We have so many shots, it was hard to narrow it down for the internet. 

The folks you see standing on the other side are in Zimbabwe.

For various reasons we didn't get a multi-entry visa into Zambia, so we could only see the falls from this side. Victoria Falls are a mile long and only about 1/3 of it falls in Zambia; the rest in Zimbabwe. So all of this is only about 1/3 of it! Also, this is the low season for water-levels, so imagine how much more impressive it is when the water levels are at their highest. We hear you can't even see the falls because the spray/mist is so dense. 

Also, Victoria Falls is one of the world's most popular places for extreme sports. Bungee jumping, parasailing, zip-lining, white water rafting. People come from all over the world to take their life in their hands for the sake of "adventure." Okay, I'm being snarky and just joking. But seriously people, what the f-?

We heard bungee jumpers screaming all the way down. Is there something wrong with us that all we want to do is enjoy a leisurely stroll around the falls?

At the end of the day we ran into our Danish train friends so we all went out for a sunset drink. It was really nice to share this experience with some other folks. 

A great end to a great Christmas day.

On the day after Christmas Chris and I got up early and took a river cruise on the Zambizi. It was supposed to be a group tour but I guess everyone slept in because it was just the 2 of us.

And our fearless guides.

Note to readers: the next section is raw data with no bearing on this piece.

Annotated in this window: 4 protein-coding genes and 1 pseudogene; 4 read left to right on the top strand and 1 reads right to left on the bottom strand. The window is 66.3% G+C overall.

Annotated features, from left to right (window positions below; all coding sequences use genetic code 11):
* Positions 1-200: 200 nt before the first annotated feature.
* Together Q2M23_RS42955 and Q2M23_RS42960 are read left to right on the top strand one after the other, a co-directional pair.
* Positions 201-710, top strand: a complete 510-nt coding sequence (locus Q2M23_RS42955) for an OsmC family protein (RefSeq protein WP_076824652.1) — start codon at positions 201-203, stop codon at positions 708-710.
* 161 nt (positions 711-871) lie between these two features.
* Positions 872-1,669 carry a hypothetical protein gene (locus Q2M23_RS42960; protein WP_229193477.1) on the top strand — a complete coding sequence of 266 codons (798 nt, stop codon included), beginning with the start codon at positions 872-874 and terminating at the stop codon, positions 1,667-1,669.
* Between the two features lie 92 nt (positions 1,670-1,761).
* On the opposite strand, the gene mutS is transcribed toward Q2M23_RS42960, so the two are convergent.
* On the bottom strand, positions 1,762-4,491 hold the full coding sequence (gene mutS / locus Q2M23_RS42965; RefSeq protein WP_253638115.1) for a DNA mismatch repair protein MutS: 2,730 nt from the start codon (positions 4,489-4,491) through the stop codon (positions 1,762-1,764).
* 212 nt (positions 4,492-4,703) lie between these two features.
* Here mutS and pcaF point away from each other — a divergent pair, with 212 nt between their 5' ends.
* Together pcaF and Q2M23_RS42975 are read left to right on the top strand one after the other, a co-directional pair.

We saw this guy just sitting with his mouth open on the bank of the river.

We gave the hippos a wide berth so they didn't, like, knock our boat over or something.

The last thing we did in Livingstone tour/adventure-wise was take a walking tour. It started at 6:30 AM, which is a good thing because it was blazing hot by 7. Still, we managed to see a rhino up-close, a water buck and a lot of birds. 

We spotted this white rhino within the first 15 minutes of the walk.

He gave us a little show by rolling around in the mud.

Sharpening his horn. Look at the little eyes!

So beautiful.

I was hoping to see some elephants and zebras but I guess they were hiding out somewhere cooler, probably a wise thing to do because by the end of the 3 hours I was ready for the pool and a nap!

The weather had other plans though.

On the 28th we took the bus back to Lusaka and had a day to rest and see another movie. Nice! And after all that adventure, we were pretty ready to just slow things down and head home. Still, I feel so fortunate to have been able to make this trip, to see more of the world and to spend a low-key, stress free Christmas with my favorite person in the world. I wasn't sure how I would feel traveling on Christmas and not doing the traditional things but I have to say it was wonderful! I might advocate getting rid of gifts from here on out and traveling every year on Christmas. Seriously, that in itself is really a wonderful privilege and gift.